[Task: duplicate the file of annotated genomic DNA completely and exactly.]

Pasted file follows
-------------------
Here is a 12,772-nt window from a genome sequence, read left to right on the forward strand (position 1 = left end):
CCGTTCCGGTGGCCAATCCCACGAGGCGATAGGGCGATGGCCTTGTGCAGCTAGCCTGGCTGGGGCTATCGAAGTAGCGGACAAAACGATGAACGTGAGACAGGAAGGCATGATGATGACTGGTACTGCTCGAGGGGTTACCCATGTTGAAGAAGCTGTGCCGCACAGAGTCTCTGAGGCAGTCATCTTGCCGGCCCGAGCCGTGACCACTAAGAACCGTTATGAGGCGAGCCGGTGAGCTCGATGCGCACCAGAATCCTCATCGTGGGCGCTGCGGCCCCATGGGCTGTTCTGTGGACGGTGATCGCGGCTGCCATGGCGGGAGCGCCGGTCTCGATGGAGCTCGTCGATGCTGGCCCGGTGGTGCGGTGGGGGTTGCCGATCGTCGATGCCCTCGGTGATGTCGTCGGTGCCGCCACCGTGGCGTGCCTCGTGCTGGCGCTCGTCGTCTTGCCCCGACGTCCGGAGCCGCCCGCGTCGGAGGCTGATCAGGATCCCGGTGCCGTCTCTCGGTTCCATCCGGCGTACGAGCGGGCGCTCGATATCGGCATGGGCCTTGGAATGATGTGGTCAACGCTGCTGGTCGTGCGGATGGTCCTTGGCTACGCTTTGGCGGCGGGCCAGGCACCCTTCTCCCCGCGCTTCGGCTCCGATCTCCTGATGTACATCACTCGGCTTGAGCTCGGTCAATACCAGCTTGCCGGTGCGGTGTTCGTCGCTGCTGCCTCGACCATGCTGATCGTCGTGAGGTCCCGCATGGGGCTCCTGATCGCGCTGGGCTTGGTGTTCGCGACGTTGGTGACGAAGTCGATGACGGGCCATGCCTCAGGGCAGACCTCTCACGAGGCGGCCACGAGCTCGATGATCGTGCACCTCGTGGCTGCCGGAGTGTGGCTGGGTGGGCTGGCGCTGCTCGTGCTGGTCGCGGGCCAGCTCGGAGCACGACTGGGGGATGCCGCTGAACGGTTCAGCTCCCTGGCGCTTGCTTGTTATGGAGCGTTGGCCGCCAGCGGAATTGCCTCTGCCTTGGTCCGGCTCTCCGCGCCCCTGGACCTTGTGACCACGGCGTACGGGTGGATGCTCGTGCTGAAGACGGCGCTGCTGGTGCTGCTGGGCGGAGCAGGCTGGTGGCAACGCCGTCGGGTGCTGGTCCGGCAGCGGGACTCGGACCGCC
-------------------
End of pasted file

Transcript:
Here is a 12,772-nt window from a genome sequence, read left to right on the forward strand (position 1 = left end):
CCGTTCCGGTGGCCAATCCCACGAGGCGATAGGGCGATGGCCTTGTGCAGCTAGCCTGGCTGGGGCTATCGAAGTAGCGGACAAAACGATGAACGTGAGACAGGAAGGCATGATGATGACTGGTACTGCTCGAGGGGTTACCCATGTTGAAGAAGCTGTGCCGCACAGAGTCTCTGAGGCAGTCATCTTGCCGGCCCGAGCCGTGACCACTAAGAACCGTTATGAGGCGAGCCGGTGAGCTCGATGCGCACCAGAATCCTCATCGTGGGCGCTGCGGCCCCATGGGCTGTTCTGTGGACGGTGATCGCGGCTGCCATGGCGGGAGCGCCGGTCTCGATGGAGCTCGTCGATGCTGGCCCGGTGGTGCGGTGGGGGTTGCCGATCGTCGATGCCCTCGGTGATGTCGTCGGTGCCGCCACCGTGGCGTGCCTCGTGCTGGCGCTCGTCGTCTTGCCCCGACGTCCGGAGCCGCCCGCGTCGGAGGCTGATCAGGATCCCGGTGCCGTCTCTCGGTTCCATCCGGCGTACGAGCGGGCGCTCGATATCGGCATGGGCCTTGGAATGATGTGGTCAACGCTGCTGGTCGTGCGGATGGTCCTTGGCTACGCTTTGGCGGCGGGCCAGGCACCCTTCTCCCCGCGCTTCGGCTCCGATCTCCTGATGTACATCACTCGGCTTGAGCTCGGTCAATACCAGCTTGCCGGTGCGGTGTTCGTCGCTGCTGCCTCGACCATGCTGATCGTCGTGAGGTCCCGCATGGGGCTCCTGATCGCGCTGGGCTTGGTGTTCGCGACGTTGGTGACGAAGTCGATGACGGGCCATGCCTCAGGGCAGACCTCTCACGAGGCGGCCACGAGCTCGATGATCGTGCACCTCGTGGCTGCCGGAGTGTGGCTGGGTGGGCTGGCGCTGCTCGTGCTGGTCGCGGGCCAGCTCGGAGCACGACTGGGGGATGCCGCTGAACGGTTCAGCTCCCTGGCGCTTGCTTGTTATGGAGCGTTGGCCGCCAGCGGAATTGCCTCTGCCTTGGTCCGGCTCTCCGCGCCCCTGGACCTTGTGACCACGGCGTACGGGTGGATGCTCGTGCTGAAGACGGCGCTGCTGGTGCTGCTGGGCGGAGCAGGCTGGTGGCAACGCCGTCGGGTGCTGGTCCGGCAGCGGGACTCGGACCGCC